Seven weeks ago, a familiar story was reported in Chicago media: a young black man was killed by the police. His name was Laquan McDonald. He was 17 years old.
Here is what the press reported based on what they were told by police sources:
On the night of October 20, a squad car responded to a call that someone was trying to break into cars in an industrial area on the southwest side. The officers found a boy with a knife in the street. He ignored their orders to drop the knife. A police spokesman described the boy in terms that suggest he was emotionally disturbed. (“He’s got a 100-yard stare. He’s staring blankly.”) The responding officers didn’t have a Taser. Waiting for one to arrive, they followed the boy in their squad car, as he walked a block to 41st and Pulaski.
A second squad car arrived. The boy again refused to drop the knife. The police tried to use the two vehicles to box him in against a construction fence on Pulaski. He punctured a tire and damaged the front windshield of one of the police cars. Officers got out of their vehicles. The boy approached them with the knife in his hand. One of the officers shot him in the chest. He was pronounced dead at Mount Sinai Hospital.
Several times a month, stories such as this one appear in Chicago media. The basic elements are generally the same. A black man is shot by a Chicago police officer. Police sources at the scene say the shooting was justified. The Independent Police Review Authority says it is investigating the incident. Then silence. After a year or two, IPRA issues a report confirming that the shooting was indeed justified.
This is in sharp contrast to how the CPD handles high-profile cases of incidents of violence involving civilians. In such cases, the department recognizes and accommodates the public's interest in timely information. Surely, the public interest is at least as strong, if not stronger, when citizens are shot by the police.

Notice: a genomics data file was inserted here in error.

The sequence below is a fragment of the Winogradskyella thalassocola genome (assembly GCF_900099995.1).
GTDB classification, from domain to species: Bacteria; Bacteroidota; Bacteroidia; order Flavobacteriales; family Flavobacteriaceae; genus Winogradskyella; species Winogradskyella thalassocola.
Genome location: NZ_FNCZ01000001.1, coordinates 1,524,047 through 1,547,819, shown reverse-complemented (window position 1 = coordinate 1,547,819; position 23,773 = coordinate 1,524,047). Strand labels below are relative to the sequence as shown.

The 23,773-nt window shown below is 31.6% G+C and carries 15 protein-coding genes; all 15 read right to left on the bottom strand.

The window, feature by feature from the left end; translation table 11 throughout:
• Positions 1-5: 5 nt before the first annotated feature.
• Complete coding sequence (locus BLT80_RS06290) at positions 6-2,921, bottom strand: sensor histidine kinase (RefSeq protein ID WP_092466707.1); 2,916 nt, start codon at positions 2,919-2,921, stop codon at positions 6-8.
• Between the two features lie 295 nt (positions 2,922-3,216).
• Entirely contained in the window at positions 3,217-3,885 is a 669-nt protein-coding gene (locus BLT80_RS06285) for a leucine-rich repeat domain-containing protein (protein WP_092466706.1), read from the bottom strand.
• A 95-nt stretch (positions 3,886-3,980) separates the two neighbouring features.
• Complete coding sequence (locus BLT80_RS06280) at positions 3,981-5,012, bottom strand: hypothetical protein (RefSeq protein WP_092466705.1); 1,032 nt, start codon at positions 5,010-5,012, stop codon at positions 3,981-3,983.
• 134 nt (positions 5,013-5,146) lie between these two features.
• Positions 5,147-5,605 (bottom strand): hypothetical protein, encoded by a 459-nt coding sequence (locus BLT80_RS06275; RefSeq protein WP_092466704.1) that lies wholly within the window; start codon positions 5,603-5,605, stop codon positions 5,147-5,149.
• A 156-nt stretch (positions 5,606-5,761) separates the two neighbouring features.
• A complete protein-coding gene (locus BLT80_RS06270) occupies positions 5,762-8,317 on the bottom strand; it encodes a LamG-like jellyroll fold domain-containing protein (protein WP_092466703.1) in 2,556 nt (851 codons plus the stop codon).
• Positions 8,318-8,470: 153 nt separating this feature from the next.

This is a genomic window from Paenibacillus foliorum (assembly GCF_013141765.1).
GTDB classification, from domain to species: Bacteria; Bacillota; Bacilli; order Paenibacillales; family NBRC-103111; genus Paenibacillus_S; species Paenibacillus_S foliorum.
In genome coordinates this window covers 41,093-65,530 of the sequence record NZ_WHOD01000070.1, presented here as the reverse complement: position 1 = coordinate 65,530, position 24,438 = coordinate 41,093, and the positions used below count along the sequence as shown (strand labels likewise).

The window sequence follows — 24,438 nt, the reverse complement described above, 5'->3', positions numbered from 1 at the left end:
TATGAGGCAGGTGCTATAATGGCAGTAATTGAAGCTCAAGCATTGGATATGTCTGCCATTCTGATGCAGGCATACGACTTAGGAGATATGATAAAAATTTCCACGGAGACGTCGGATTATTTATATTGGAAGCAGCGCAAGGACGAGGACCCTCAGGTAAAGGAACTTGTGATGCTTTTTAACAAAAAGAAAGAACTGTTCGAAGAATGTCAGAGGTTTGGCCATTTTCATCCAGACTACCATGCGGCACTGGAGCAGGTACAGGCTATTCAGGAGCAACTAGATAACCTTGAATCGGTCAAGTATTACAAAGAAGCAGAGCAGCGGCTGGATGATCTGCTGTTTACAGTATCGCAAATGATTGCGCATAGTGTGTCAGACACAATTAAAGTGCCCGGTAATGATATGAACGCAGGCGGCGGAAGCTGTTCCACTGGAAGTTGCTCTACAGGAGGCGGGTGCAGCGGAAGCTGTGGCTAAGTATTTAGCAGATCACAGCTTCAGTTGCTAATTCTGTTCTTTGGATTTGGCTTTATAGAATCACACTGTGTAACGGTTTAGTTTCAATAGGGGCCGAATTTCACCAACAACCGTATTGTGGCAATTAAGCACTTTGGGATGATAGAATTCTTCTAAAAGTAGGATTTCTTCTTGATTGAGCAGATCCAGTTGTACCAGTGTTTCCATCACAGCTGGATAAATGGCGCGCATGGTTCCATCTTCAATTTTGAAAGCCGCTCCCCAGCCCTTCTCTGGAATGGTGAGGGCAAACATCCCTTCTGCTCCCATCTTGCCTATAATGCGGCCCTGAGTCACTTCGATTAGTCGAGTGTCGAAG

Over the last decade, black Chicagoans were ten times more likely to be shot by the police than whites. Decades have passed—and hundreds of African-Americans have been shot by Chicago police—since charges were last brought against an officer for a shooting while on duty. The public interest in information about these patterns could hardly be more compelling.
Last March, in Kalven v. Chicago, the Illinois Appellate Court held that documents bearing on allegations of police abuse are public information. Following the decision, the Emanuel administration adopted a new transparency policy that opened the police department to the people in historic ways. The Kalven decision is limited to closed police misconduct cases; it doesn’t cover ongoing investigations. Yet the public interest in the City's investigation into a police shooting is far more intense at the time of the shooting than one or two years later when the case is closed and public attention has turned elsewhere.
Consider the fate of Laquan McDonald. We have looked into the incident at 41st and Pulaski. What we have learned raises troubling questions about the all-too-familiar story of a justified shooting that police sources told the media.
So far as we have been able to determine Laquan was a ward of the state with no one to speak for him. The site where he was killed is a mostly vacant area closed off by a metal construction fence. Laquan posed no immediate threat to anyone. And there was nowhere for him to run.
According to a witness whose car was stopped on Pulaski by the unfolding drama, several officers got out of their squad cars. With no apparent provocation—the boy was shying away rather than lunging toward them—a white male officer shot Laquan, who fell to the ground.
After a pause, as the boy writhed on the ground, the officer fired repeatedly into his body.
The Cook County Medical Examiners Office ruled the death a homicide, after the autopsy established that Laquan had died of multiple gunshot wounds. Just how many bullet holes does the word “multiple” cover?
There is almost certainly video footage of the incident. CPD policy requires officers to activate their dashboard cameras when in pursuit. And it's clear from both the police narrative and witness accounts that the squad cars on the scene had clear perspectives on the sequence of events. (It’s also possible that surveillance cameras at the Burger King on the northwest corner of 41st and Pulaski and the Dunkin Donuts on the southeast corner captured relevant footage.)
Ultimately, the issue of transparency in this case turns on the question being posed by public demonstrations across the nation: how much do we, as a society dedicated to equality under law, value black lives?
Demonstrators are not yet raising their voices on behalf of Laquan McDonald.
Perhaps they should.
We call on the City to release all video footage of the incident.
University of Chicago Law School
8 December 2014